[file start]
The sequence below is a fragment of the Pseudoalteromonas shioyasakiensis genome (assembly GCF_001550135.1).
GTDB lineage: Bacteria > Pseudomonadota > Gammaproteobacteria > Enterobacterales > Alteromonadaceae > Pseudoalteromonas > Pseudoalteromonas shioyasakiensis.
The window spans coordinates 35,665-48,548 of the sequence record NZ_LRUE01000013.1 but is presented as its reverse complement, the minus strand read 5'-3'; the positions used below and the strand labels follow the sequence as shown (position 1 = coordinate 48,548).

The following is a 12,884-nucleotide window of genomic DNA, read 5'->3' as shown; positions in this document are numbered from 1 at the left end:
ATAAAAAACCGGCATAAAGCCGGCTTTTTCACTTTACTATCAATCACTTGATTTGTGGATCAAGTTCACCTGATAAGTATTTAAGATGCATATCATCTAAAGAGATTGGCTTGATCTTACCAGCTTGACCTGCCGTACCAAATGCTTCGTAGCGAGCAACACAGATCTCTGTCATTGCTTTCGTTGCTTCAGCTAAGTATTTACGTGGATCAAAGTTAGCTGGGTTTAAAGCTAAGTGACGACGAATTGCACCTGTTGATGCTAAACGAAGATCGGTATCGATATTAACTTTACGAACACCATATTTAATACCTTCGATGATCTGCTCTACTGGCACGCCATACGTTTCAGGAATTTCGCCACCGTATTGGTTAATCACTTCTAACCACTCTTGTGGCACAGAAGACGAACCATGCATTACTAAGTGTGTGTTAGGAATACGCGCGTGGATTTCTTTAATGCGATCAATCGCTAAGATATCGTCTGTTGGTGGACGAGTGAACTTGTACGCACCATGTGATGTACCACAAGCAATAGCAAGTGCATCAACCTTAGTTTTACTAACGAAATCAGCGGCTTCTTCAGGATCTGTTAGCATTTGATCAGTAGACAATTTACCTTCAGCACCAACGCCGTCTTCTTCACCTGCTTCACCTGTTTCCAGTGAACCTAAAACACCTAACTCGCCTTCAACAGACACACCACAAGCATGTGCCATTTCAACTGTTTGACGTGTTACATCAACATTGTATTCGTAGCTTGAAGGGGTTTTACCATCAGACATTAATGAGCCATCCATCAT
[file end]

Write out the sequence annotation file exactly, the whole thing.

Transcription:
The sequence below is a fragment of the Pseudoalteromonas shioyasakiensis genome (assembly GCF_001550135.1).
GTDB lineage: Bacteria > Pseudomonadota > Gammaproteobacteria > Enterobacterales > Alteromonadaceae > Pseudoalteromonas > Pseudoalteromonas shioyasakiensis.
The window spans coordinates 35,665-48,548 of the sequence record NZ_LRUE01000013.1 but is presented as its reverse complement, the minus strand read 5'-3'; the positions used below and the strand labels follow the sequence as shown (position 1 = coordinate 48,548).

The following is a 12,884-nucleotide window of genomic DNA, read 5'->3' as shown; positions in this document are numbered from 1 at the left end:
ATAAAAAACCGGCATAAAGCCGGCTTTTTCACTTTACTATCAATCACTTGATTTGTGGATCAAGTTCACCTGATAAGTATTTAAGATGCATATCATCTAAAGAGATTGGCTTGATCTTACCAGCTTGACCTGCCGTACCAAATGCTTCGTAGCGAGCAACACAGATCTCTGTCATTGCTTTCGTTGCTTCAGCTAAGTATTTACGTGGATCAAAGTTAGCTGGGTTTAAAGCTAAGTGACGACGAATTGCACCTGTTGATGCTAAACGAAGATCGGTATCGATATTAACTTTACGAACACCATATTTAATACCTTCGATGATCTGCTCTACTGGCACGCCATACGTTTCAGGAATTTCGCCACCGTATTGGTTAATCACTTCTAACCACTCTTGTGGCACAGAAGACGAACCATGCATTACTAAGTGTGTGTTAGGAATACGCGCGTGGATTTCTTTAATGCGATCAATCGCTAAGATATCGTCTGTTGGTGGACGAGTGAACTTGTACGCACCATGTGATGTACCACAAGCAATAGCAAGTGCATCAACCTTAGTTTTACTAACGAAATCAGCGGCTTCTTCAGGATCTGTTAGCATTTGATCAGTAGACAATTTACCTTCAGCACCAACGCCGTCTTCTTCACCTGCTTCACCTGTTTCCAGTGAACCTAAAACACCTAACTCGCCTTCAACAGACACACCACAAGCATGTGCCATTTCAACTGTTTGACGTGTTACATCAACATTGTATTCGTAGCTTGAAGGGGTTTTACCATCAGACATTAATGAGCCATCCATCAT